Wednesday, September 4, 2013

No Coverage for Damage To Your Work

Did you know that your Commercial General Liability policy will not cover damage to property on which you are working?  Many businesses who work on customers' property do not know this, and it is often a major surprise at claim time. 

General Liability policies include two exclusions that create this gap:  Damage To Your Work and Damage To Your Product.  They are standard exclusions in just about all GL forms.

Now, while GL policies do exclude coverage for that specific property on which you are working, they will cover resulting damage to surrounding property.  For example, if you are cleaning a carpet and cause damage to it, your policy will not cover it.  If, while cleaning the carpet, you cause a spill which damages surrounding property, then your policy will cover the surrounding property.

Why do insurance companies do this?  Liability insurance is meant to protect you against the sudden and unexpected.  If you have your hands on something, then you should know how to do your work without causing direct damage.  This item is in your "care, custody and control," and you should be able to service it properly.  If you don't, then it's your loss.  If, while working, you accidentally knock over a priceless Ming vase, then the policy will respond.  Damage to the vase is sudden and accidental, and the vase was not in your care, custody and control.

The three C's are pretty big when it comes to Liability insurance.  One way to avoid this coverage gap is to purchase Care, Custody and Control insurance as an endorsement on your GL policy.  CCC, or Voluntary Property Damage, endorsements provide a small amount of coverage for property damaged while you are working on it.  Not all companies offer it, but it is worth considering if you frequently have your hands on other people's property.

Have you been caught in this coverage gap?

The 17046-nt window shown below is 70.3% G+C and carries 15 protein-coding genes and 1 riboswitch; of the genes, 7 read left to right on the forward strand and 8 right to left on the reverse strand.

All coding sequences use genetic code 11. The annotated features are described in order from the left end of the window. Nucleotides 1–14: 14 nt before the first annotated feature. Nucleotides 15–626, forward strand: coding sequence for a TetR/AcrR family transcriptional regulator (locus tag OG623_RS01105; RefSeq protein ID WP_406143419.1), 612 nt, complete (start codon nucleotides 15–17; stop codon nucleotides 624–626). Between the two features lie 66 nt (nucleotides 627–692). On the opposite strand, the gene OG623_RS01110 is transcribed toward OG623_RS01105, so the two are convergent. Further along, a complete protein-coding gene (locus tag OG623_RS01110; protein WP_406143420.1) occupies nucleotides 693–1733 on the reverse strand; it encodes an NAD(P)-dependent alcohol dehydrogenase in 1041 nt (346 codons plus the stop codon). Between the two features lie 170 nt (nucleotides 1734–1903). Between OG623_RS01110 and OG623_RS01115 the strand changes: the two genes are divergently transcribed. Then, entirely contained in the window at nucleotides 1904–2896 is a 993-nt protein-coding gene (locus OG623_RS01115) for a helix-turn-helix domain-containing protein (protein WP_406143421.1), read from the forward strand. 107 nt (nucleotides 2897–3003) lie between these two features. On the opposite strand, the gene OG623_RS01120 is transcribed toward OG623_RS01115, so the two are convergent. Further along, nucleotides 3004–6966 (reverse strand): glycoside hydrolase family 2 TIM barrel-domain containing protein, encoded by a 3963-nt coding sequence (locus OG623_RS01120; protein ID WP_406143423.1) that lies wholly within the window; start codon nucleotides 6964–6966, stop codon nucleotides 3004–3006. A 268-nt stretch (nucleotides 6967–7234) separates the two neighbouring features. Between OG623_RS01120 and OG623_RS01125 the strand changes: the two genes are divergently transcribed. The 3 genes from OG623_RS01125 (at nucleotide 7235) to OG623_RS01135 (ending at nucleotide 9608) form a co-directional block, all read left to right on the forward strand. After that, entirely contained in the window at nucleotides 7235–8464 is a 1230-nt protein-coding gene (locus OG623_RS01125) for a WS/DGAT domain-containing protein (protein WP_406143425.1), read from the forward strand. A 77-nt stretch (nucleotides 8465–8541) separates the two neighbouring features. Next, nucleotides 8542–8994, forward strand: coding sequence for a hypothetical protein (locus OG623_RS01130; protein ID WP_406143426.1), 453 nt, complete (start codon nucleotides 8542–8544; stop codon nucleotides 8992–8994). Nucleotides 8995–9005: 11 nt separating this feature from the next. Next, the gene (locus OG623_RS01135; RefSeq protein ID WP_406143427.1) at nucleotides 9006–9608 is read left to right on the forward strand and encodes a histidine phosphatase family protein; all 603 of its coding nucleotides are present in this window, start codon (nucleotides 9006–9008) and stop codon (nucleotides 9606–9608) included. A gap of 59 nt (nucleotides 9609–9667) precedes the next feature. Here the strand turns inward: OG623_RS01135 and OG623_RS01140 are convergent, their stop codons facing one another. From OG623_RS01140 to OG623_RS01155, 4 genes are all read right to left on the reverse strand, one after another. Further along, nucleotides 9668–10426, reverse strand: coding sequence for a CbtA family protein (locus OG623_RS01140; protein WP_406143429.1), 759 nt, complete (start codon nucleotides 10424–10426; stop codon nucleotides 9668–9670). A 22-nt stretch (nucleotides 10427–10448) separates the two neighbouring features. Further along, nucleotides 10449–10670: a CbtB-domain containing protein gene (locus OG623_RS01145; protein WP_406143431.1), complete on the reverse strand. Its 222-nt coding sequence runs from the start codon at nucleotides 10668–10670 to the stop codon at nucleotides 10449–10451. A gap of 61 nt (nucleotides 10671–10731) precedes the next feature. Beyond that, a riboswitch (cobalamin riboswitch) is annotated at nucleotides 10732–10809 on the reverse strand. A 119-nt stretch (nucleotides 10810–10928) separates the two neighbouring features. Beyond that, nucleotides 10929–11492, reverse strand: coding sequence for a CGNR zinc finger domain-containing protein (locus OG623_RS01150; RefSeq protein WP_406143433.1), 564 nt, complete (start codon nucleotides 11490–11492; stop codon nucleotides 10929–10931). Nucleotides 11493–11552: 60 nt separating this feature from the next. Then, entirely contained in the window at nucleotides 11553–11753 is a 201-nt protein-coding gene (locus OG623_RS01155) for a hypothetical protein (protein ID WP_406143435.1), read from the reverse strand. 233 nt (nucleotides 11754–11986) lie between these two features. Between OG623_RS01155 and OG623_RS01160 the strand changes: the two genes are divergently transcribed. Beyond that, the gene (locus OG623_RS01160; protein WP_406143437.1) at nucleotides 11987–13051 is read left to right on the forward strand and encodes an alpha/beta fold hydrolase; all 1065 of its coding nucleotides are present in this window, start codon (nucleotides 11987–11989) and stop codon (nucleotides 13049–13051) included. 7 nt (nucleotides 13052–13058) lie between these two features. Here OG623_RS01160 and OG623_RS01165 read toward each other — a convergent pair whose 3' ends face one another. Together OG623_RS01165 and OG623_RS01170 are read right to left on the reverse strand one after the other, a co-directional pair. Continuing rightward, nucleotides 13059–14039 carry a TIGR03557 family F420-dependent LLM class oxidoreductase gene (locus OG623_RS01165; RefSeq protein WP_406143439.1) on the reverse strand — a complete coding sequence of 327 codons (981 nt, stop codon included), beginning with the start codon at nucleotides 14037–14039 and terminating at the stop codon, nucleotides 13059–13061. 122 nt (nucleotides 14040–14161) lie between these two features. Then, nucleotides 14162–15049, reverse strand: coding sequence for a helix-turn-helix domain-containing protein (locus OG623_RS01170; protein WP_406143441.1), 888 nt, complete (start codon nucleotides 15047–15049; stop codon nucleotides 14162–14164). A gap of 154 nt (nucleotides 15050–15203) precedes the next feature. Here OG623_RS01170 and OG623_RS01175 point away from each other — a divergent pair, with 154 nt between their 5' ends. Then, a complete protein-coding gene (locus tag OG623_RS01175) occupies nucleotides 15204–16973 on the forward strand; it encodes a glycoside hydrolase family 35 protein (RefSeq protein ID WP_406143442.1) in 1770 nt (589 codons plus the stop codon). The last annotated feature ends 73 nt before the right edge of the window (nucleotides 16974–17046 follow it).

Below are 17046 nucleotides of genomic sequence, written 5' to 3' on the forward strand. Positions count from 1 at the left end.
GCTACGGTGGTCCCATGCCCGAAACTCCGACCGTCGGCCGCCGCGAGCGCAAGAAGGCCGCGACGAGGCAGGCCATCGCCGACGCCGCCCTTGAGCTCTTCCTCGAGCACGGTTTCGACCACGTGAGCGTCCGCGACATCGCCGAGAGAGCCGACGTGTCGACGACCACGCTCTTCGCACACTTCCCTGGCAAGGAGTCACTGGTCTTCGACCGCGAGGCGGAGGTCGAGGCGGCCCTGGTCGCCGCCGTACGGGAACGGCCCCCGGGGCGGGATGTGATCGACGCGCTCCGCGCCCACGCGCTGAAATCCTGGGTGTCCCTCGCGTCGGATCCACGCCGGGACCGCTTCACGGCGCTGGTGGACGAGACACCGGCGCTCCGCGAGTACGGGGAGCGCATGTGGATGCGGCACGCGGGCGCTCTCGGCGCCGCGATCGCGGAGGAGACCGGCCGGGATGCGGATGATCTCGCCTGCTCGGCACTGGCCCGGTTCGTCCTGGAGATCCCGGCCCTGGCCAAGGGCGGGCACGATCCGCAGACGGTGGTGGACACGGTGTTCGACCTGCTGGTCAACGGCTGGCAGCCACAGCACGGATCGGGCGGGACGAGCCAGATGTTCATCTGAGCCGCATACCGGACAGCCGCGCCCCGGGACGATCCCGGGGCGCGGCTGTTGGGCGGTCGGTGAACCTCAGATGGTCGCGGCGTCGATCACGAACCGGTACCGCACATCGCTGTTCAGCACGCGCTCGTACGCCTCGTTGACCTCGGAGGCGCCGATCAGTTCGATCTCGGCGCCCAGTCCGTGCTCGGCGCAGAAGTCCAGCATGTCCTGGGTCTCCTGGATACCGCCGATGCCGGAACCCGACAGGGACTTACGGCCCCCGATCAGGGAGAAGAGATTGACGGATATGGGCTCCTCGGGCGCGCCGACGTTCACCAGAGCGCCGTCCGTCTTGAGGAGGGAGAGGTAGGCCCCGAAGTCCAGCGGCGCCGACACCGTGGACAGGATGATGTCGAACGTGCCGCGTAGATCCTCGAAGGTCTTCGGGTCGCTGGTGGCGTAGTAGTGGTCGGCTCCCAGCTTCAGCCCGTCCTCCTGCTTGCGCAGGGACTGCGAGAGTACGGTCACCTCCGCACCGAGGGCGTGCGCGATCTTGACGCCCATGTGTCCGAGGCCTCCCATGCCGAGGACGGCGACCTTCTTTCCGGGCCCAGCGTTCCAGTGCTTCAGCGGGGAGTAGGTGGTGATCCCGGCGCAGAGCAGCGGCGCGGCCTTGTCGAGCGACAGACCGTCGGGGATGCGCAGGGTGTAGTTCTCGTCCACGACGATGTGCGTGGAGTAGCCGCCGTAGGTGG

Friday, August 16, 2013

Claim Story: $90,000 is a Latte Money!

If you read my infrequent blog entries, you'll know that I write a lot about Privacy Liability exposures.  Here's a note about a recent claim that happened close to home in VA. 

Alice, who owned a coffee shop in VA, was informed by her payment card-processing bank of a potential data breach in her point-of-sale system. A forensics investigation found unintentionally stored credit card numbers. However, the payment card processor demanded indemnification for fines assessed by the credit card companies who alleged a data breach. The payment card processor withdrew $10,000 from the restaurant’s bank account and sued Alice's restaurant for the balance of $80,000.

Privacy Liability policies include coverage for such fines for failure to comply with PCI requirements.  If your company processes credit cards, then this could happen to you.

This claim story was provided by Apogee Insurance Group, our main Professional Liability Broker.  Apogee's site includes other Data Breach/Privacy claims stories like this one.  Read more here.

Tuesday, July 2, 2013

Net Sec and Pri Li

Say What?

Net Sec and Pri Li are two terms that you should be hearing from your Insurance Agent if your company uses the internet and has sensitive data stored on your network (and who doesn't?).

Network Security & Privacy Liability is an important coverage combination.  It protects your company against:

·       Damage to other companies’ networks resulting from transmission of viruses (and the like) from your network

·       Liability from the disclosure of confidential personal information either through a data breach or theft of records

·       Internal expenses to respond to a data breach, i.e. notification of affected parties, investigation of the cause & scope of the breach

In evaluating Privacy Liability coverage, one notable exclusion is misappropriation of trade secrets.  When data is exposed, the policy defines it as “non-public personal information,” i.e. social security numbers, financial information, driver’s license numbers, etc.  If your company has information on customer/partner trade secrets on its servers, and that information is exposed, the policy may not cover liability from that information.